On Saturday, December 6th, Oglethorpe’s literary magazine The Tower held its annual Night of the Arts event, which showcased some of the best talents the Oglethorpe community has to offer. The TLCC game room became the stage for a night where all performers were able to display their passion for their respective craft. Attendants to the event also received a free copy of this year’s The Tower, featuring literary works, photography, and visual art pieces by Oglethorpe students.
As luck would have it, I had absolutely nothing better to do on a Saturday night than to let myself be absorbed by the Oglebubble and another one of its traditions. Not being much of an artsy person, I really didn’t know what to expect from this event.
Turns out, it was an amazing experience, and one that truly explains what’s so unique about our university. When something can make you laugh, cry, and be amazed in the space of two hours, you know there’s something really good going on. Who needs expensive shows and entertainment in Atlanta when you have some of the city’s best artists performing a couple feet away from your bedroom?
The Good: The variety of the performances on offer. It was astonishing to see the diversity of talents that members of our community have. From musical acts, to stand-up comedy, to a drag performance; it was an inspiring sight to behold for anyone interested in any kind of artistic expression. Plus, this is probably the only time in my life I’ll have the chance to see a drag queen hastily assembling a flute. Anything can happen at Oglethorpe, and it usually does…
The Bad: …which leads to the worst performer of the night: the sound equipment. The microphone seemed to fail in the middle of every musical act, and God forbid anyone needed to use the mic stand. Several performers and speakers had visible reactions at this inconvenience (am I right, Dr. Bujak?), and at times it seemed to detract from the experience. It’s up to Oglethorpe to sort that one out.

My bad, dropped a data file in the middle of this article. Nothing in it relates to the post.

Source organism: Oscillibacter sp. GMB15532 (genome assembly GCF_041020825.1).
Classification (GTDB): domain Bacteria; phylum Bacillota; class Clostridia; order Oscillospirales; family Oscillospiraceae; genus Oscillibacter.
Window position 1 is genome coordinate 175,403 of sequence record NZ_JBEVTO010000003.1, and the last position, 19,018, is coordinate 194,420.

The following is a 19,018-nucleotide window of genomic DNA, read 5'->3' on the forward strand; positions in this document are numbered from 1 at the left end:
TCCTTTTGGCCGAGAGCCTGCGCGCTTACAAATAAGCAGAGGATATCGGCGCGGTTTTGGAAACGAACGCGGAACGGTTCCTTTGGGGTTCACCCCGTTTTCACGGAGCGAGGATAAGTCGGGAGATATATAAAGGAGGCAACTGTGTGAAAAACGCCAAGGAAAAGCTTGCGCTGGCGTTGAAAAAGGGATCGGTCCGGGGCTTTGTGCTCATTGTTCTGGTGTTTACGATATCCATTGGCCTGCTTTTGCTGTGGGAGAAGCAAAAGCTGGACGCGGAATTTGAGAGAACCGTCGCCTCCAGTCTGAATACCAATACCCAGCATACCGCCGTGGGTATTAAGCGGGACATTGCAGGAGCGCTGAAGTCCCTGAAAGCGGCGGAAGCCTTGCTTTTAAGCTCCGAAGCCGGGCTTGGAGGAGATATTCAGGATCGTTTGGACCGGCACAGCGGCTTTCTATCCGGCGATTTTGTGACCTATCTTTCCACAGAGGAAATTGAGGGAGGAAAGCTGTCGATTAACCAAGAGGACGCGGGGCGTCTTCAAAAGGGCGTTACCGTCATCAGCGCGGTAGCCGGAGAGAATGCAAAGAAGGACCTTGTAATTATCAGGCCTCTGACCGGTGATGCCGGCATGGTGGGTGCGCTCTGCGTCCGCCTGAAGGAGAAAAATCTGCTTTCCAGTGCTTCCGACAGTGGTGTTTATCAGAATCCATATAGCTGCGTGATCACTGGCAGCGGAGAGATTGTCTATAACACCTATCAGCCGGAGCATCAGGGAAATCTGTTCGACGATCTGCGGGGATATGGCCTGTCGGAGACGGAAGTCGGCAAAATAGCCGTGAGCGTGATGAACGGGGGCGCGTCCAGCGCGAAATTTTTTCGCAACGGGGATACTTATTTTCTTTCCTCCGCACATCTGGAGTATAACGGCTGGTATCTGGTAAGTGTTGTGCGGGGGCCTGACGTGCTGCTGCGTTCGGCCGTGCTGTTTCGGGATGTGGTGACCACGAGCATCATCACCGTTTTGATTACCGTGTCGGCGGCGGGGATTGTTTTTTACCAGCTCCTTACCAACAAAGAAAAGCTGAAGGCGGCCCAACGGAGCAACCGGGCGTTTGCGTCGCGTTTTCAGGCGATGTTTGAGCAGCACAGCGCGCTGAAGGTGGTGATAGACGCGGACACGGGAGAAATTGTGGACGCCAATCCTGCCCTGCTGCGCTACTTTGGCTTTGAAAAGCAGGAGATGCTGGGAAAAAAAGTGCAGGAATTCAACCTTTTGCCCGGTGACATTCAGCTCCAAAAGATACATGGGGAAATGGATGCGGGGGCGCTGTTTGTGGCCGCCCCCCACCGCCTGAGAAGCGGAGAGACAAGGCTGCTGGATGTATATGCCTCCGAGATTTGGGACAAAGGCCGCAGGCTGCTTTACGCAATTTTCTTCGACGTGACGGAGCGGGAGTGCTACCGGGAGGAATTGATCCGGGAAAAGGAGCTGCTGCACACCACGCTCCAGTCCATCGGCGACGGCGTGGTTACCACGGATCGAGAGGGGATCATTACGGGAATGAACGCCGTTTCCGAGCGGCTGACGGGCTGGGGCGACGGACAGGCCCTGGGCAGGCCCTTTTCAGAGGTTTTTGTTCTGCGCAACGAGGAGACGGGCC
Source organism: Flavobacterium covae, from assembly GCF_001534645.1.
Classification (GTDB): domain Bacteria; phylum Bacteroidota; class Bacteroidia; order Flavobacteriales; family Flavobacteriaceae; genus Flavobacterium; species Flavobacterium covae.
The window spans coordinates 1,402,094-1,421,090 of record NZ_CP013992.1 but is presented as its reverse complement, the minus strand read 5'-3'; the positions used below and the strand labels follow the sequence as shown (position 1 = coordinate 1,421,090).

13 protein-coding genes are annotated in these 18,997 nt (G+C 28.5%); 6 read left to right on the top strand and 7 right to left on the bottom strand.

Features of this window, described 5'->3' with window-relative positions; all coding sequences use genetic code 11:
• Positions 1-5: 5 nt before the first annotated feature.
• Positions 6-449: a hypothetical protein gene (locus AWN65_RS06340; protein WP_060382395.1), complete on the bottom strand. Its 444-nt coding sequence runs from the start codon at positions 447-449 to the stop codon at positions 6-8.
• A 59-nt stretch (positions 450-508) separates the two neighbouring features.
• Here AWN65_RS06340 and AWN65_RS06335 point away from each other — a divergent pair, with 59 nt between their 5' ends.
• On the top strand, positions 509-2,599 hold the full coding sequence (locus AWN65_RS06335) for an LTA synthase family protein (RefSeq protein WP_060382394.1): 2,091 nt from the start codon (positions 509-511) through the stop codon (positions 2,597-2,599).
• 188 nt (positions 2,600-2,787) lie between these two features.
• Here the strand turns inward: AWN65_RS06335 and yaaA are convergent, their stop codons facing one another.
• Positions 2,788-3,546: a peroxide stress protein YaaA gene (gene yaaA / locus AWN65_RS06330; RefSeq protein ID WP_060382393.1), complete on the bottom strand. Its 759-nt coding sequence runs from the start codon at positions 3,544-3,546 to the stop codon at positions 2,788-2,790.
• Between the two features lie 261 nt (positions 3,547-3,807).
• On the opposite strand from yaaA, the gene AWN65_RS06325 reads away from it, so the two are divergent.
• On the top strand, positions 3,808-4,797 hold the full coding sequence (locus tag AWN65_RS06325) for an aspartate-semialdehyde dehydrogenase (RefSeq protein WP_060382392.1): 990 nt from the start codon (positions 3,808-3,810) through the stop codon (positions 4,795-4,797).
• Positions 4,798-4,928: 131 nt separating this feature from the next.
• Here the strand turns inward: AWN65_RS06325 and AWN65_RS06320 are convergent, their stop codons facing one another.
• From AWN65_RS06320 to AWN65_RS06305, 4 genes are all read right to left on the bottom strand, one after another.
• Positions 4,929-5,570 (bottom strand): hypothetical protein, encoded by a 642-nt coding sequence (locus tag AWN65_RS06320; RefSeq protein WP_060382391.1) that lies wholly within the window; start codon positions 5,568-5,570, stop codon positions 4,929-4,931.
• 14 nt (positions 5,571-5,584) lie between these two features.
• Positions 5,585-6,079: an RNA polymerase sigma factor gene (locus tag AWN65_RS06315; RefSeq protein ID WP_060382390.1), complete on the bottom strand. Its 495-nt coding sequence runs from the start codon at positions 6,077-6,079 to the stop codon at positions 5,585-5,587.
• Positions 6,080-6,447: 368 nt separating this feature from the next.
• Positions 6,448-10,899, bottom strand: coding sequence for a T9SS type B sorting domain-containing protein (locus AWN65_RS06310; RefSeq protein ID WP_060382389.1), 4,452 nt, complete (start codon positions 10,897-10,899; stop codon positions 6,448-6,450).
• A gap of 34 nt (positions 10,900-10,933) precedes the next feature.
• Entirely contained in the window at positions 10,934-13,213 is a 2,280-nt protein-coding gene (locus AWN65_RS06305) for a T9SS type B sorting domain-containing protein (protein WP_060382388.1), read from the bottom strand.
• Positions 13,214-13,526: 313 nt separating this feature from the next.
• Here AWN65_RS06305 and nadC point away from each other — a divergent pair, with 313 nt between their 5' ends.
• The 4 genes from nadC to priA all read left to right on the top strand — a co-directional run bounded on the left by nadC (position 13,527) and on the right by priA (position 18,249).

The Ugly: The fact that the I, the writer in charge of reviewing the event, am also the least artistically inclined person in the Stormy Petrel staff. All ratings for NOA’s performances have been determined by my totally subjective, absolutely not-qualified opinion, so all comments (and occasional insults) are appreciated.
-Jason Thomas (Singer): With an earnest, heartfelt performance, marked by unpolished but sincere vocals, Mr. Thomas opened the night by bringing some emotion to the crowd. 8/10
-Shaun Handy, Ethan Weathersbee, Miles Davidson (Rappers): A gimmicky series of performances by this trio that brought a lot of hype to get people moving. Also, they gave out free shirts. 8/10
-Brad Firchow (Poetry): Clean, top-notch writing, and a touching, personal message characterized the first poetry act of the night. 8.5/10
-Zack Smith (Guitar Improv.): Proving that a well-played electric guitar is still as amazing today as it was 30 years ago. 9/10
-Ash Levy (Singer): Clever songwriting and great instrumentation that are slightly undercut by just average singing. 6.5/10
-Sophia Summerlin (Poetry): Winner of “Handler’s Choice” on The Tower, vivid imagery and clever themes made the audience understand why. 9/10
-Zoe Yaceczko (Singer): With a strong, almost husky voice, Zoe quickly won over the audience as one of the standouts of the night. 9/10
-Ryne Clark (Poetry): Also one of the the MC’s of the event, Ryne managed to amuse the crowd and make them think with his shrewd, thoughtful, and sometimes hilarious writing. 8.5/10
-Sidney Stanley (Singer, Poetry): Proving that you can be great at more than one thing, with an expressive, rich singing voice; deep, personal, and funny verses; and a great stage presence. 9/10
-Prof. Orme (Pianist): A beautiful piano piece by Dr. Orme served as the conclusion for the first part of the event. 8.5/10
-Satana Lux (Drag Performance): Being the first time I’ve seen a drag act in my life, words fail me. Nevertheless, one of the best acts of the night. 9.5/10
-Aleece Bustamante (Singer): Despite a shaky start, Aleece’s powerful voice allowed her to give a strong finish to her performance. 7.5/10
-Margaret Light (Poetry): A very emotional reading of a meaningful, hard-hitting piece that really gave some in the audience pause. 8.5/10
-Katherine Breeggemann (Poetry): Clever use of metaphors in a piece that exudes melancholy, and probably flew over many heads. 9/10
-Monique Bandong (Stand-up Comedy): Who knew that grocery store jokes and ice cream taste-shaming were really funny? 8/10
-Rebecca Rikard (Singer): Great, melodious (and frankly adorable) voice, and strong stage presence made Rebecca the strongest performer of the night on the singing category. 9.5/10
-(NOT) The Jazzy Petrels or MAB and the L-train: With a totally improvised, not acted skit and an amazing musical performance, MAB and the L-train were the closing act of a wonderful night. 10/10
Overall, the performances were moving and spectacular. Oglethorpe truly is a place booming with talent.